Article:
Youth, the Hope of Africa’s Future
Windhoek ‑ Namibian President Hifikepunye Pohamba has urged African youth to take a stand and be the champions of unity on the continent by equipping themselves with relevant skills.
President Pohamba said young people need to step forward to build on recent experiences and chart the way forward for Africa, adding that they can play an important role and serve as dynamic agents of structural transformation for the continent’s development if they are well equipped.
“The youth are the hope of Africa.
The youth are the reservoirs of knowledge and catalysts for Africa’s development. Our youth are our wealth,” he said.
He made the call in Windhoek recently during the official launch of Namibia’s celebration of the 50th jubilee of the founding of the Organisation of African Union (OAU) now African Union (AU).
On May 25, 1960 – African leaders established the OAU, a continental body that sought to promote an integrated, prosperous and peaceful Africa.
The launch by President Pohamba is part of the wider year-long celebration across Africa that was launched by the African Union Commission.
Throughout the year, various discussions on different thematic issues will be held as part of the celebrations.
The outcome of the discussions will be used to develop Africa’s Agenda 2063, which will serve as the blueprint of the continent’s future.
President Pohamba emphasized that the celebrations are set to mobilise African citizens in the continent and the Diaspora to promote an integrated, prosperous and peaceful Africa, driven by its own citizens and representing a dynamic force in the global arena.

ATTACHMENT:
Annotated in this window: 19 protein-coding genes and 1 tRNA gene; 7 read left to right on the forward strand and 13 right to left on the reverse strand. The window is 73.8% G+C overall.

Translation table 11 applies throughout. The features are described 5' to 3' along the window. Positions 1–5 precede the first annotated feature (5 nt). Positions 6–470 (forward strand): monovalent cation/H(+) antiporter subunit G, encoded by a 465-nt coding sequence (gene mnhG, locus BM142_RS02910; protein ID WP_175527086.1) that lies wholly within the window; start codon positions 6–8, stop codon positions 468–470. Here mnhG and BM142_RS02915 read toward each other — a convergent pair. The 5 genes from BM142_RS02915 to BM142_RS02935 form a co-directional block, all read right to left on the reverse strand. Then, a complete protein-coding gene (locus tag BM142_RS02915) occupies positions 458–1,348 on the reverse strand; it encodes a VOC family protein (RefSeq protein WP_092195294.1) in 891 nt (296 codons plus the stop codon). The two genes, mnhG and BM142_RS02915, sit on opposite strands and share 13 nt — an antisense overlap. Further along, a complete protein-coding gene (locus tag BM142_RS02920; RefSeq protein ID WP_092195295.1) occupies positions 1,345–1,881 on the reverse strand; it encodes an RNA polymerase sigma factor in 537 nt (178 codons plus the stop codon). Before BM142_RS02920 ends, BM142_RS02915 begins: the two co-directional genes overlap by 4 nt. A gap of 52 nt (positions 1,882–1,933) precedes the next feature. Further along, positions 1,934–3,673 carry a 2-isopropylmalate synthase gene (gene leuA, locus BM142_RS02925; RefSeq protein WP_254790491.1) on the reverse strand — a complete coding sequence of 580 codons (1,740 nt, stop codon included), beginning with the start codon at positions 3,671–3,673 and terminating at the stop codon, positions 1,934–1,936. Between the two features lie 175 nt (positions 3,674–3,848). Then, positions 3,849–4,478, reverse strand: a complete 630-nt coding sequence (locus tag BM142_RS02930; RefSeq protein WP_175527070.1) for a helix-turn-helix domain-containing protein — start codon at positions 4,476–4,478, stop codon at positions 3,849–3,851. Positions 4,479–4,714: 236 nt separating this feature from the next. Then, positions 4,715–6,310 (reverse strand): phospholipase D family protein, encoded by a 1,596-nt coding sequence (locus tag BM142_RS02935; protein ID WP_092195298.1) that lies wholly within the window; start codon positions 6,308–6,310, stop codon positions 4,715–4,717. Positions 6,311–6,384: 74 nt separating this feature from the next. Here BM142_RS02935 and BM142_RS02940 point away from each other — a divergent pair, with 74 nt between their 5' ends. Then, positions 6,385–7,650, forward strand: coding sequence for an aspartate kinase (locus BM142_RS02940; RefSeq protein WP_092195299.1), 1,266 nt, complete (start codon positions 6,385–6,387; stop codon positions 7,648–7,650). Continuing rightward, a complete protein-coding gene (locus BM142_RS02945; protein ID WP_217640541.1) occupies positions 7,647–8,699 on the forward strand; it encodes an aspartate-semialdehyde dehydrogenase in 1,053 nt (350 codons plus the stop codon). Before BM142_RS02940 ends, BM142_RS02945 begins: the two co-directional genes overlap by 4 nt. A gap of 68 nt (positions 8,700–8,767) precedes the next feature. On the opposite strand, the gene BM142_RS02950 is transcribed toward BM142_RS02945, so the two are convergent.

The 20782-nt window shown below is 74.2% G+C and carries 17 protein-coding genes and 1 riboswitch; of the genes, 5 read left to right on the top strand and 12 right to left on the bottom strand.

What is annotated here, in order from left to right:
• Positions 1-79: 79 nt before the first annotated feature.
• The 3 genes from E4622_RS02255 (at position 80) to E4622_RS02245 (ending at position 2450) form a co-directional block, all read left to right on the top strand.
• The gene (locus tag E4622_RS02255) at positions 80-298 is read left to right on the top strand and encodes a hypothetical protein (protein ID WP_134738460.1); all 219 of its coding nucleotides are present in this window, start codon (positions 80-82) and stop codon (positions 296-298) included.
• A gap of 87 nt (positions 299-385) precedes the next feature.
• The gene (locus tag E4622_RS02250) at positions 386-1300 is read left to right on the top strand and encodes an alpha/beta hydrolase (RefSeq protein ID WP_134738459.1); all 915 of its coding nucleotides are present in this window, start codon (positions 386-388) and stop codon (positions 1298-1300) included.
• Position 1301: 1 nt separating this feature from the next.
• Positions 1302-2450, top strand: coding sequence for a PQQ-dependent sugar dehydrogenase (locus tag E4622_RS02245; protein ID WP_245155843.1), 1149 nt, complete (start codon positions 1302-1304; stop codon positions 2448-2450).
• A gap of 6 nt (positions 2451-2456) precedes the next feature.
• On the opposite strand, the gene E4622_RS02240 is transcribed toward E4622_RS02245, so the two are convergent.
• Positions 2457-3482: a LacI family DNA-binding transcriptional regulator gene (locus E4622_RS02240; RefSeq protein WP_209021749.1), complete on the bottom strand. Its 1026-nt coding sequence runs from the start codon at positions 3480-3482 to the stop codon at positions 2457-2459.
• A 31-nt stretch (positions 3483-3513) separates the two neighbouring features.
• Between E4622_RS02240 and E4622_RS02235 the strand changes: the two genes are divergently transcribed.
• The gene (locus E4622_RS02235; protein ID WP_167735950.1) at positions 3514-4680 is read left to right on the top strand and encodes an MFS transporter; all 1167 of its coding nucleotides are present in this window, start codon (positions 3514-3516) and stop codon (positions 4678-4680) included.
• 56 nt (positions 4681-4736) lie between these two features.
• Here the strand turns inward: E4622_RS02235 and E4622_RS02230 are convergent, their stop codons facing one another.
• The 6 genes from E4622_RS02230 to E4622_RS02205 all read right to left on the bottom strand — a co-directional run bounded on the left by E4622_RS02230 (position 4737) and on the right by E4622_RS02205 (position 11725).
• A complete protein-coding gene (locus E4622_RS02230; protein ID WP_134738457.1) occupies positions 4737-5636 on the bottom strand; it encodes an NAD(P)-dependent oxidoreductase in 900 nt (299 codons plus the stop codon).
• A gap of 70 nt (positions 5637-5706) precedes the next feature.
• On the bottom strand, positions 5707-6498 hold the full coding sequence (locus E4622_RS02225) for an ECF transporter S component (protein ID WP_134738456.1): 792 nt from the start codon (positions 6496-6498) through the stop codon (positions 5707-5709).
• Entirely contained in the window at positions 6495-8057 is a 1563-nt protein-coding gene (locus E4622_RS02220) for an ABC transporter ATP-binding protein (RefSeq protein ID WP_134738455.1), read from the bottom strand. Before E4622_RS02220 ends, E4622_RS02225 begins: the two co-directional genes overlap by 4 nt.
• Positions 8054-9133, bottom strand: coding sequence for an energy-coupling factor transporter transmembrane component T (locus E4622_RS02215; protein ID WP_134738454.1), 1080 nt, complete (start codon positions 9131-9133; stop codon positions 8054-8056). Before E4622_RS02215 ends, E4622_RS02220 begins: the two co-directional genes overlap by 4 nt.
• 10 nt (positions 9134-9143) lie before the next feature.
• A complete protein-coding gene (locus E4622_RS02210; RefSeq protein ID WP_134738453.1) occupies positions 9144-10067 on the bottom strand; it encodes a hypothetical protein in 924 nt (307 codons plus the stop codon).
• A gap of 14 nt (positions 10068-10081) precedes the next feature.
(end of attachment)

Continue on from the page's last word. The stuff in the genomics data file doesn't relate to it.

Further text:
He stressed that generations of African leaders such as Sam Nujoma, Kwame Nkrumah, Julius Nyerere, Robert Mugabe, Kenneth Kaunda, and many others, have laid the foundation for the promotion of continental unity and integration, which the younger generation should continue to build upon.
He said that African history offers the youth a greater opportunity to reflect on the past five decades and determine a renewed consciousness for the next 50 years in fulfilling a democratic and prosperous continent by creating organic strategies for deepening sustainable development and resilient economies.
During a public lecture titled: “Pan-Africanism and the African Renaissance”, Namibia’s Founding President Sam Nujoma said Africa has come a long way from the struggle for political independence to the post-colonial struggles for economic progress.
Nujoma noted that though the OAU had achieved its goal of liberation of the African continent, the continent is still facing the unresolved case of colonialism like in the Western Sahara.
He stressed that: “Africa has achieved many milestones but the question of Western Sahara is a question that every self-respecting Pan-Africanist should champion.”
Therefore, he called upon Morocco to support the holding of free referendum for the people of Western Sahara for self-determination and national independence.
He further urged African countries to urgently consolidate all the structures of the African Union (AU) for them to build on military force “to defend the territorial integrity, the territorial water and airspace of the African continent against any foreign invasion.
“I call on all the African countries to strengthen South to South Co-operation and the Non-Aligned Movement in order to withstand the onslaught of foreign forces and ensure that we continue to grow Africa’s infrastructure across the continent so as to develop intra-African trade,” said the statesman.
During the lecture, Nujoma also called for a single African currency and passport so as to advance the idea of Pan-Africanism and African Renaissance.
He said Africa needs to work harder in order to eradicate poverty, disease and ignorance from the face of African continent.
He also reflected on painful history of slavery, colonialism by European countries and liberation of Africa.
“I can proudly state that African people did not submit to colonial subjugation and exploitation but rose up in arms to resist colonial occupation through Pan-Africanism,” he said.
Nujoma also paid homage to the founding fathers of the OAU for their historic contribution to the significance of Pan-Africanism.